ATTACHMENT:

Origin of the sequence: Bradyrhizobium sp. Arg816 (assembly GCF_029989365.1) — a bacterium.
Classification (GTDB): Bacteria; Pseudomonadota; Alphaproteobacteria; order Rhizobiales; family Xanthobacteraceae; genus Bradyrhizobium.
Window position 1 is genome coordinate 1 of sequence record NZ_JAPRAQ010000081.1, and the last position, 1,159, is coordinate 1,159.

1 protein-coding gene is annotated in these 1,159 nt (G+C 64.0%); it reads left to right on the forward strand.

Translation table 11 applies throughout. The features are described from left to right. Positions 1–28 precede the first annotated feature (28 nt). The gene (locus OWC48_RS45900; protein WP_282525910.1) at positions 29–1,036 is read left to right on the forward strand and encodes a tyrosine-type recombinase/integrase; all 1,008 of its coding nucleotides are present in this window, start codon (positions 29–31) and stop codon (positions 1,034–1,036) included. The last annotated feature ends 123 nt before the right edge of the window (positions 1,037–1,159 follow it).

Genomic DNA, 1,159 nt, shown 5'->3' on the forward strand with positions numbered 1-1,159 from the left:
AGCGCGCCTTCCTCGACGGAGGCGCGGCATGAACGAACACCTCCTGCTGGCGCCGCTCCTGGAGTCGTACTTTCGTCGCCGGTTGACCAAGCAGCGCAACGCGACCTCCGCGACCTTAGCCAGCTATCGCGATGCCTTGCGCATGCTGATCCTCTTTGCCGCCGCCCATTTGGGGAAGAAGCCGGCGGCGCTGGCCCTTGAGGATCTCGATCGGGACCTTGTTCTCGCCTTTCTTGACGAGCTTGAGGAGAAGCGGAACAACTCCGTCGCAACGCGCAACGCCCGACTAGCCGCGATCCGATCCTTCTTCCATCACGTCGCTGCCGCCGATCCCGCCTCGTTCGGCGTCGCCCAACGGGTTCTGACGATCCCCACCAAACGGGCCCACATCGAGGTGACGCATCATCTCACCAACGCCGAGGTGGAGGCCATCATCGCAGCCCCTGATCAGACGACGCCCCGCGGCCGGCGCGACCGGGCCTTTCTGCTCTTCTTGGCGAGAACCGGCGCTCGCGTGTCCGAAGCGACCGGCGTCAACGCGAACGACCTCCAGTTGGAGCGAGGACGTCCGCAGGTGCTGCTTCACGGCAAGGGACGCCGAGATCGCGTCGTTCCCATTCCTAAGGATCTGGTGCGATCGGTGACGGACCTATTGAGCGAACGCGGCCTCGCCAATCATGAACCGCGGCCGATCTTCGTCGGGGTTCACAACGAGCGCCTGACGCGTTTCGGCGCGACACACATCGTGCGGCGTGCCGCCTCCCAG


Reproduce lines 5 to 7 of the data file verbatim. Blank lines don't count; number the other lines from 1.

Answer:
Translation table 11 applies throughout. The features are described from left to right. Positions 1–28 precede the first annotated feature (28 nt). The gene (locus OWC48_RS45900; protein WP_282525910.1) at positions 29–1,036 is read left to right on the forward strand and encodes a tyrosine-type recombinase/integrase; all 1,008 of its coding nucleotides are present in this window, start codon (positions 29–31) and stop codon (positions 1,034–1,036) included. The last annotated feature ends 123 nt before the right edge of the window (positions 1,037–1,159 follow it).

Genomic DNA, 1,159 nt, shown 5'->3' on the forward strand with positions numbered 1-1,159 from the left:
AGCGCGCCTTCCTCGACGGAGGCGCGGCATGAACGAACACCTCCTGCTGGCGCCGCTCCTGGAGTCGTACTTTCGTCGCCGGTTGACCAAGCAGCGCAACGCGACCTCCGCGACCTTAGCCAGCTATCGCGATGCCTTGCGCATGCTGATCCTCTTTGCCGCCGCCCATTTGGGGAAGAAGCCGGCGGCGCTGGCCCTTGAGGATCTCGATCGGGACCTTGTTCTCGCCTTTCTTGACGAGCTTGAGGAGAAGCGGAACAACTCCGTCGCAACGCGCAACGCCCGACTAGCCGCGATCCGATCCTTCTTCCATCACGTCGCTGCCGCCGATCCCGCCTCGTTCGGCGTCGCCCAACGGGTTCTGACGATCCCCACCAAACGGGCCCACATCGAGGTGACGCATCATCTCACCAACGCCGAGGTGGAGGCCATCATCGCAGCCCCTGATCAGACGACGCCCCGCGGCCGGCGCGACCGGGCCTTTCTGCTCTTCTTGGCGAGAACCGGCGCTCGCGTGTCCGAAGCGACCGGCGTCAACGCGAACGACCTCCAGTTGGAGCGAGGACGTCCGCAGGTGCTGCTTCACGGCAAGGGACGCCGAGATCGCGTCGTTCCCATTCCTAAGGATCTGGTGCGATCGGTGACGGACCTATTGAGCGAACGCGGCCTCGCCAATCATGAACCGCGGCCGATCTTCGTCGGGGTTCACAACGAGCGCCTGACGCGTTTCGGCGCGACACACATCGTGCGGCGTGCCGCCTCCCAG